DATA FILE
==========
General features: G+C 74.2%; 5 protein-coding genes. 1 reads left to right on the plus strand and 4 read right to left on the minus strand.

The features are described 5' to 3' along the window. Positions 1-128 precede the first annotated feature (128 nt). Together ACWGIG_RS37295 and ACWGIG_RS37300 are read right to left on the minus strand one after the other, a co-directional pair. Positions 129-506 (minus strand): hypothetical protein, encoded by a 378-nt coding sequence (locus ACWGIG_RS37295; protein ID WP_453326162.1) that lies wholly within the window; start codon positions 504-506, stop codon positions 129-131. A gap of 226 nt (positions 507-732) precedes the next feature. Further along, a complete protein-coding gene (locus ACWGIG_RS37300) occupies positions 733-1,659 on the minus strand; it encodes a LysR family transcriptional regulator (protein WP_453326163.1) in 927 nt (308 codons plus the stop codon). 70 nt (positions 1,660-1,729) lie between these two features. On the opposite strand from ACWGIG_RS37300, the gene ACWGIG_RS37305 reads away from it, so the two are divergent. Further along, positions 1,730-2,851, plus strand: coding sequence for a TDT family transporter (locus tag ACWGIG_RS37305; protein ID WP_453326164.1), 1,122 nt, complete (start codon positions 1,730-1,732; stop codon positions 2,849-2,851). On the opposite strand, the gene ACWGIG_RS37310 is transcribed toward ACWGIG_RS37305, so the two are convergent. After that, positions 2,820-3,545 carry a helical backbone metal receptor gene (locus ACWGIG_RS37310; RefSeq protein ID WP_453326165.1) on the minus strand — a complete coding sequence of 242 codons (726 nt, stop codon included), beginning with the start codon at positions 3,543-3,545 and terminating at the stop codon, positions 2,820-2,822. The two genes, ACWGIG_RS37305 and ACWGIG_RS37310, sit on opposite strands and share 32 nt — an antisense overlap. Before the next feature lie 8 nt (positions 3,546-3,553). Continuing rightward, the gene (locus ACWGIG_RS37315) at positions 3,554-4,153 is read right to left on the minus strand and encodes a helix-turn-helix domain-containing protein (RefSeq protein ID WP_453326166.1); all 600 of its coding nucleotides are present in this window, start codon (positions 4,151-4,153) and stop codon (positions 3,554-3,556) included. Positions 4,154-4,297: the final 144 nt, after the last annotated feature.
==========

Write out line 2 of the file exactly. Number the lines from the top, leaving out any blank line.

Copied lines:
The features are described 5' to 3' along the window. Positions 1-128 precede the first annotated feature (128 nt). Together ACWGIG_RS37295 and ACWGIG_RS37300 are read right to left on the minus strand one after the other, a co-directional pair. Positions 129-506 (minus strand): hypothetical protein, encoded by a 378-nt coding sequence (locus ACWGIG_RS37295; protein ID WP_453326162.1) that lies wholly within the window; start codon positions 504-506, stop codon positions 129-131. A gap of 226 nt (positions 507-732) precedes the next feature. Further along, a complete protein-coding gene (locus ACWGIG_RS37300) occupies positions 733-1,659 on the minus strand; it encodes a LysR family transcriptional regulator (protein WP_453326163.1) in 927 nt (308 codons plus the stop codon). 70 nt (positions 1,660-1,729) lie between these two features. On the opposite strand from ACWGIG_RS37300, the gene ACWGIG_RS37305 reads away from it, so the two are divergent. Further along, positions 1,730-2,851, plus strand: coding sequence for a TDT family transporter (locus tag ACWGIG_RS37305; protein ID WP_453326164.1), 1,122 nt, complete (start codon positions 1,730-1,732; stop codon positions 2,849-2,851). On the opposite strand, the gene ACWGIG_RS37310 is transcribed toward ACWGIG_RS37305, so the two are convergent. After that, positions 2,820-3,545 carry a helical backbone metal receptor gene (locus ACWGIG_RS37310; RefSeq protein ID WP_453326165.1) on the minus strand — a complete coding sequence of 242 codons (726 nt, stop codon included), beginning with the start codon at positions 3,543-3,545 and terminating at the stop codon, positions 2,820-2,822. The two genes, ACWGIG_RS37305 and ACWGIG_RS37310, sit on opposite strands and share 32 nt — an antisense overlap. Before the next feature lie 8 nt (positions 3,546-3,553). Continuing rightward, the gene (locus ACWGIG_RS37315) at positions 3,554-4,153 is read right to left on the minus strand and encodes a helix-turn-helix domain-containing protein (RefSeq protein ID WP_453326166.1); all 600 of its coding nucleotides are present in this window, start codon (positions 4,151-4,153) and stop codon (positions 3,554-3,556) included. Positions 4,154-4,297: the final 144 nt, after the last annotated feature.